My firm, AthenaInvest, has conducted extensive research on the use of behavioral factors to estimate expected returns and, in turn, to make market-rotation and beta-exposure investment decisions. The research results are compelling. The following article outlines our behavioral approach and compares the results to a passive benchmark.
Deep behavioral currents
Aggregate stock market returns are driven by the collective buy and sell decisions of individual and institutional investors. Many market factors enter into investor decisions, with the relative importance of each factor evolving over time. At times investors will place more importance on economy-wide data, at other times on stock market activity, and at other times on the relative attractiveness of industry sectors or even on specific stock information. I refer to these as the deep behavioral currents driving market returns.
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The ever-changing relative importance of these currents is a major determinant of market returns. Sometimes this mixture is more favorable and thus expected returns are higher. At other times the mix is less favorable, resulting in lower expected returns. When estimating market-expected returns, it is important to know the mix of currents flowing through the market.
Active equity mutual fund managers provide the framework for generating a snapshot of this mix. Different groups of active equity managers use different strategies to analyze, buy and sell stocks. For example, valuation managers hold stocks driven by value-oriented return factors such as low PE, while future growth managers hold stocks driven by factors such as earnings growth and high R&D.
For the last 10 years, AthenaInvest has collected thousands of pieces of strategy information on U.S. and International active equity mutual funds and, based on this information, placed each fund into one of 10 strategy clusters. This clustering provides an intelligent organization of the myriad investor decisions driving overall market returns.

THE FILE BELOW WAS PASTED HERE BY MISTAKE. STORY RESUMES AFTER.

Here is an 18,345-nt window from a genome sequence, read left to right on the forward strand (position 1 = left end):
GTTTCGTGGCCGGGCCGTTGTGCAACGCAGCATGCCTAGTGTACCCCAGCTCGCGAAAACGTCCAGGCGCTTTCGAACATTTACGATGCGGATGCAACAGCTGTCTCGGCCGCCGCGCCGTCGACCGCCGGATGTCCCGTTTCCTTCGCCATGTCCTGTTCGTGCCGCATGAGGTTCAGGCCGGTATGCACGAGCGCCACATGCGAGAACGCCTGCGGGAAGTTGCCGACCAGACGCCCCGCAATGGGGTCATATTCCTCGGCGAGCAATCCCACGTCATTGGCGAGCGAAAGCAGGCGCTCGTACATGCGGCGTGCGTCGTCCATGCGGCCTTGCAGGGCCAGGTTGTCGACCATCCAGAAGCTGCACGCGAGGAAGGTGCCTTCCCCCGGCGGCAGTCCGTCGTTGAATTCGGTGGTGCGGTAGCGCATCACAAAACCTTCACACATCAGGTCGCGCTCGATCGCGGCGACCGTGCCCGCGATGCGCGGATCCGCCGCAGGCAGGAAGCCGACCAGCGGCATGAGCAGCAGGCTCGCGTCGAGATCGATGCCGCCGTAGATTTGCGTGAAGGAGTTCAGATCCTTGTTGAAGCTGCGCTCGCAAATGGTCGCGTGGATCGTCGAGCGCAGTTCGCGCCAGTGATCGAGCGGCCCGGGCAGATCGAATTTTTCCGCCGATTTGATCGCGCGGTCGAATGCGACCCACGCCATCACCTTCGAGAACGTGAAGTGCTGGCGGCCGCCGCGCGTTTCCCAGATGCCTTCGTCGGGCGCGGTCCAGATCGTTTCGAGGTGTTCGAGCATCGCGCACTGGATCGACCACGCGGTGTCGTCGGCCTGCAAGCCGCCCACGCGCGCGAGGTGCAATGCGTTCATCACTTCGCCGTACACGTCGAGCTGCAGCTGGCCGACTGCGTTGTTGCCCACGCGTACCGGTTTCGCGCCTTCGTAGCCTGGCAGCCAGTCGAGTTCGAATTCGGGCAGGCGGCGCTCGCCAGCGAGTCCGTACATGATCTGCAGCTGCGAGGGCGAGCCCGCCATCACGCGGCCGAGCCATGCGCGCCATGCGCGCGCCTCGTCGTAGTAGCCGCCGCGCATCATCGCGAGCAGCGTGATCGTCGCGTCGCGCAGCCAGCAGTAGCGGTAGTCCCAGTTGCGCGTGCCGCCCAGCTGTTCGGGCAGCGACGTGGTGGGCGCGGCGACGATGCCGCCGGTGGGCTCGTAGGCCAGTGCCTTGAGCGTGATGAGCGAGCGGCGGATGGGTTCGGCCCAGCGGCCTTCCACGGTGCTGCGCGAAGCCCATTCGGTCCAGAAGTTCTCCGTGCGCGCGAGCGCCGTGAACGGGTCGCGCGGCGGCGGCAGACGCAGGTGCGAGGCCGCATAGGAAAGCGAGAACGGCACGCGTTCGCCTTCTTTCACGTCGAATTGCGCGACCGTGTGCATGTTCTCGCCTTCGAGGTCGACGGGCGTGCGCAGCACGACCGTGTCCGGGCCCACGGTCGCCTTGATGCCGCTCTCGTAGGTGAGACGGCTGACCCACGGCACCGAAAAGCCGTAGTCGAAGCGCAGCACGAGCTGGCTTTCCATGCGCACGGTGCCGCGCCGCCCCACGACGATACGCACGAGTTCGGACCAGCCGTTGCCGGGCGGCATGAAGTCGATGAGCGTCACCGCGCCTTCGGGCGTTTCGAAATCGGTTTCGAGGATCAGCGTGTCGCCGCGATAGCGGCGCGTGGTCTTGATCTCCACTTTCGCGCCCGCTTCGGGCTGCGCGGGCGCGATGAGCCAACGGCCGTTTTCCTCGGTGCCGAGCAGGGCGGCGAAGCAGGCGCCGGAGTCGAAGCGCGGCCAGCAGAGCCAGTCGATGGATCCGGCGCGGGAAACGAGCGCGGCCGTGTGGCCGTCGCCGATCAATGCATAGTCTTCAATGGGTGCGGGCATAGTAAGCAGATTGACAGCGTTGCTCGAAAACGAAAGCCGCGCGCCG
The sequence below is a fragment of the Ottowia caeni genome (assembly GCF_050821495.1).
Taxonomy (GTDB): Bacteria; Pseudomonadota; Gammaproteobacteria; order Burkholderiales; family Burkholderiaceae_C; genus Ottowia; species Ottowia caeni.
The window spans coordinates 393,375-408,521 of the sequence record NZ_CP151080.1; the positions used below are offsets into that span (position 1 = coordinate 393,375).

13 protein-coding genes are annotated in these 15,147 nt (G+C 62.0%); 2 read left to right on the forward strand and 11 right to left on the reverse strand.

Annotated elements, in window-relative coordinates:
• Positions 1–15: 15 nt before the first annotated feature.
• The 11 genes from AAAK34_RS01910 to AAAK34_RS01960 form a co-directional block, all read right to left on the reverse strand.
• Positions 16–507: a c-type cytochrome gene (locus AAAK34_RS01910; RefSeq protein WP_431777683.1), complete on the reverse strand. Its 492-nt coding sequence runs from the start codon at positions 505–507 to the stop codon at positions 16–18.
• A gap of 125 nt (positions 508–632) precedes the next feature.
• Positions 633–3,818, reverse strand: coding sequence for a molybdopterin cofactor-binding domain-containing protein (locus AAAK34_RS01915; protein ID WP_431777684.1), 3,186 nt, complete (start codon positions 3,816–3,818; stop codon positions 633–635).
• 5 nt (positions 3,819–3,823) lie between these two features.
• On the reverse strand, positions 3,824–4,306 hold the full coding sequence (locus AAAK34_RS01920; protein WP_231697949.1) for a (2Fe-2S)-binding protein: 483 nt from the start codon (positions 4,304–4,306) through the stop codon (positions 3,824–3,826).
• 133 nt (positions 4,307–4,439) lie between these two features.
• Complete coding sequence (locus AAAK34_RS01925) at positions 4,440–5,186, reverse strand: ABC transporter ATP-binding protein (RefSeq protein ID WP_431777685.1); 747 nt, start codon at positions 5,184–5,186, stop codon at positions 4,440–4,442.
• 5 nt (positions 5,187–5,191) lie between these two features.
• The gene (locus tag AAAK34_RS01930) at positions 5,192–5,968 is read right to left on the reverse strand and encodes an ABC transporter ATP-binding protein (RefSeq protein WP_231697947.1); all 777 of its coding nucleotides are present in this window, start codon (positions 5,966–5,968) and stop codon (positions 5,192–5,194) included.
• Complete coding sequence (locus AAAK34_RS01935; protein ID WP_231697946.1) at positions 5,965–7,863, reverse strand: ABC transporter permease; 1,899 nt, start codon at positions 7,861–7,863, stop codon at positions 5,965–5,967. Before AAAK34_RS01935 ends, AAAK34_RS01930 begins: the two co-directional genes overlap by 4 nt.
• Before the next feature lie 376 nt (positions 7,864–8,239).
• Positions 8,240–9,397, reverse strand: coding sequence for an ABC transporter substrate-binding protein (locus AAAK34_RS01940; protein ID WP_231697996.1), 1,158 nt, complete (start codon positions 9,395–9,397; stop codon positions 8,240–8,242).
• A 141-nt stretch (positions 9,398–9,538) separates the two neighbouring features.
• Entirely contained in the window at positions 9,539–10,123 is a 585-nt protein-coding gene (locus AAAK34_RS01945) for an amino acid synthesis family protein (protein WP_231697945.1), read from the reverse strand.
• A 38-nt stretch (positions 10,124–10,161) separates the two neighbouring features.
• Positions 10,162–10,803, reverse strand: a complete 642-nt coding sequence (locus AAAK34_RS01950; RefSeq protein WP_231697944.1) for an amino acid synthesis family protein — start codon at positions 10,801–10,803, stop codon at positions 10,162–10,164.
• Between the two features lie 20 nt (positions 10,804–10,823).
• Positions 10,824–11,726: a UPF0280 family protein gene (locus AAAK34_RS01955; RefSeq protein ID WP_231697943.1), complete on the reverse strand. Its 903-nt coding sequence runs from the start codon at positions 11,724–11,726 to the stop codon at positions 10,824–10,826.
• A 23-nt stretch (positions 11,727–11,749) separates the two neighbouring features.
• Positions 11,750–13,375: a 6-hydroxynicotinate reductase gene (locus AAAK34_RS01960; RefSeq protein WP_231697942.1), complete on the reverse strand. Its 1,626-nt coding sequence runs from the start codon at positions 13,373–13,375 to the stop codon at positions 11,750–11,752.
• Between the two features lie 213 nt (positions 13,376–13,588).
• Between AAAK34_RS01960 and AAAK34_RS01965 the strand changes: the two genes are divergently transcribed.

Once the equity fund universe was organized in this way, our focus turned to how investors are responding to each strategy – specifically, the preference, captured by ranking recent strategy returns, for one strategy relative to another is estimated.
We compared recent strategy performance ranks to long-term ranks and calculated three market barometers: U.S., international, and capitalization. Our research revealed that an alignment of recent ranks with long-term ranks is predictive of higher expected returns in that market, while a lack of alignment is indicative of lower returns.
Figure 1: Relationship between strategy ranks and expected market returns
Figure 1 provides a graphical representation of the relationship between strategy ranks and expected market returns. If current strategy ranks align with long-term ranks, then expected returns are high. This means investors are currently rewarding strategies in the same way they have performed over the long run. More specifically, investors are driving up prices of the stocks held by future growth and competitive position funds relative to the stocks held by other strategies. This is a positive sign for the market and leads to expected returns well above the 10% long term average.
On the other hand, if ranks are inverted in relationship to long-term ranks, investors are driving down future growth and competitive position stock prices relative to risk, social considerations, economic conditions and market conditions stock prices. These four are historically weaker strategies. This is a bad sign for the market and indicates investors are taking a defensive position rather than focusing on long-term stock market drivers. As a result, the expected market return is weak or even negative. For example, social considerations, risk, and market conditions were top relative strategies in 2008, a bad sign for the market. And we know what happened in 2008.
When strategy ranks fall somewhere in between aligned and inverted, a mixed situation exists and the expected market return is somewhere around the long-term nominal average of 10%.
To be clear, market barometers differ from technical concepts such as momentum and mean reversion, which are often used for predicting future market returns. Barometers focus on relative strategy performance, rather than on whether recent returns have been positive or negative. It is possible for a barometer to be high or low regardless of recent market performance. Empirical tests confirmed that barometer predictions are independent of trailing six- and 12-month market returns and are thus capturing something other than momentum or mean reversion.
Additionally, they are not a measure of market sentiment, but instead capture actual investor behavior. Strategy ranks are the result of collective investor activity, so they reflect what investors do and not just how they feel about current market conditions. Thus they are a “put your money where your mouth is” metric.
By C. Thomas Howard, PhD, read the full article here.